– You only love your friend truly, after all, when you love God in your friend, either because he is in him, or in order that he may be in him. That is true love and respect. There is no true friendship unless You weld it between souls that cling together by the charity poured forth in their hearts by the Holy Spirit.
St. Thomas Aquinas, not known for a soupy spirituality, weighs in on our topic with this thought: “The inner life of another that is know to God alone becomes to a much less degree open to us through friendship. It partially fills the desire of our incomplete, lonely hearts for completeness in another. Friendship brings out the best part in a person through forgetfulness of self.” St. Maximilian Kolbe, who lived agape-love to the full, tells us that “God sends us friends to be our firm support in the whirlpool of struggle. In the company of friends we will find strength to attain our sublime ideal.” St. Francis de Sales, the saint of tenderness, issues a warning: “Love everyone with a deep love based on charity … but form friendships only with those who can share virtuous things with you. The higher the virtues you share and exchange with others, the more perfect your friendship will be.” St. Jerome – who is known for his irascibility more than his friendliness – enters the lists with a consoling notion for those who have lost friends: “The friendship which can cease has never been real.”
Aelred of Rievaulx, the medieval author of one of the finest works on spiritual friendship, has no hesitation in asserting: “The reward of friendship is itself. The man who hopes for anything else does not understand what true friendship is.” Very beautifully, the soon-to-be Blessed (we hope) Fulton Sheen explains: “In every friendship hearts grow and entwine themselves together, so that the two hearts seem to make only one heart with only a common thought. That is why separation is so painful; it is not so much two hearts separating, but one being torn asunder.” And proving that even a stopped clock is right twice a day, the very anti-Christian Friedrich Nietzsche observes: “It is not a lack of love, but a lack of friendship, that makes unhappy marriages.”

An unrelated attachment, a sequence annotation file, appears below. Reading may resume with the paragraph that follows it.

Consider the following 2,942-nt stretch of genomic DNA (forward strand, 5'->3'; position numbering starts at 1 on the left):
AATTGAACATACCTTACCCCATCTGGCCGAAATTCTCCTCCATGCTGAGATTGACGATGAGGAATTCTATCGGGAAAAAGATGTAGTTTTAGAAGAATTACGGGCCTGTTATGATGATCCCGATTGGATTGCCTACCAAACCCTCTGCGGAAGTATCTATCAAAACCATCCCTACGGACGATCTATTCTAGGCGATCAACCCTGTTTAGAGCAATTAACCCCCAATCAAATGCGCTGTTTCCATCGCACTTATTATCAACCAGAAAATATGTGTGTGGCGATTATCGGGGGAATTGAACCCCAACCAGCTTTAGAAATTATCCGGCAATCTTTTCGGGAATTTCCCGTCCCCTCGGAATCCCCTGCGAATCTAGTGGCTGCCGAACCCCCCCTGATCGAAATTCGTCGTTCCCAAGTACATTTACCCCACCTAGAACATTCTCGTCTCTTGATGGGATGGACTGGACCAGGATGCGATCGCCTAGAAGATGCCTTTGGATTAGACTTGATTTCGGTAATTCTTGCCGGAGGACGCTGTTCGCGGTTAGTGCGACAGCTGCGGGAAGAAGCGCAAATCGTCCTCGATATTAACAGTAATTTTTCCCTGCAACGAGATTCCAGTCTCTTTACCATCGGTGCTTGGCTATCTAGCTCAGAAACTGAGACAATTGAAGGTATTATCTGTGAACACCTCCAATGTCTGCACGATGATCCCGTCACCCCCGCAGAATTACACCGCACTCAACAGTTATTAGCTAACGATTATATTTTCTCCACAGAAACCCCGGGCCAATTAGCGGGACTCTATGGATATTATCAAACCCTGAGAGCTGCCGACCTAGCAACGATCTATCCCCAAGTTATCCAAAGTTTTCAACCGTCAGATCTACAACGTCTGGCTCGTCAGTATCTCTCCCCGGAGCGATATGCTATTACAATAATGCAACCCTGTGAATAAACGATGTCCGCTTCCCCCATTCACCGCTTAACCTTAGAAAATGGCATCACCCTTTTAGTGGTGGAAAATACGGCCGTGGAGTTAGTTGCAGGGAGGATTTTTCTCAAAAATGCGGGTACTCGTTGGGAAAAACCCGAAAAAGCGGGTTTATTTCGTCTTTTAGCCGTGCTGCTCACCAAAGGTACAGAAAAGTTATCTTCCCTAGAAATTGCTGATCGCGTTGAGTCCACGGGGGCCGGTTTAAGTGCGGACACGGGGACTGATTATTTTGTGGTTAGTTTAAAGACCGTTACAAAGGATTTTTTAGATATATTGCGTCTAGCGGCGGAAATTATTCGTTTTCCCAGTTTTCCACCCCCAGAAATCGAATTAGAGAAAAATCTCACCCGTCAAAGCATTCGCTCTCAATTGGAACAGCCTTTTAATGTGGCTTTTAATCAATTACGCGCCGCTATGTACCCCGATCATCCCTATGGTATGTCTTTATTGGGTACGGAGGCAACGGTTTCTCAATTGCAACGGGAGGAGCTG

One of the joys of gaining some proficiency in high school French was being rewarded by Sister Maria Gemma to a full-length classroom reading of Le Petit Prince by Antoine de Saint-Exupéry. Sharing something so deep and moving with teenagers in the cynical Sixties was a risky thing to do, but the young nun’s risk was well rewarded. We were fascinated with the intergalactic journey of the Little Prince as he endeavored to find a friend and we learned with him about all the failed notions of friendship (which were so popular in our era). Who can beat the profundity of a line like this: “Love does not consist in gazing at each other, but in looking outward together in the same direction”? Or, the real bottom-line of the novella, as the fox bids farewell to the Little Prince: “And now here is my secret, a very simple secret: It is only with the heart that one can see rightly; what is essential is invisible to the eye.”
The Church gives us saints to benefit from their intercession but also to emulate. Thus, we should reflect on some of the more famous holy friendships.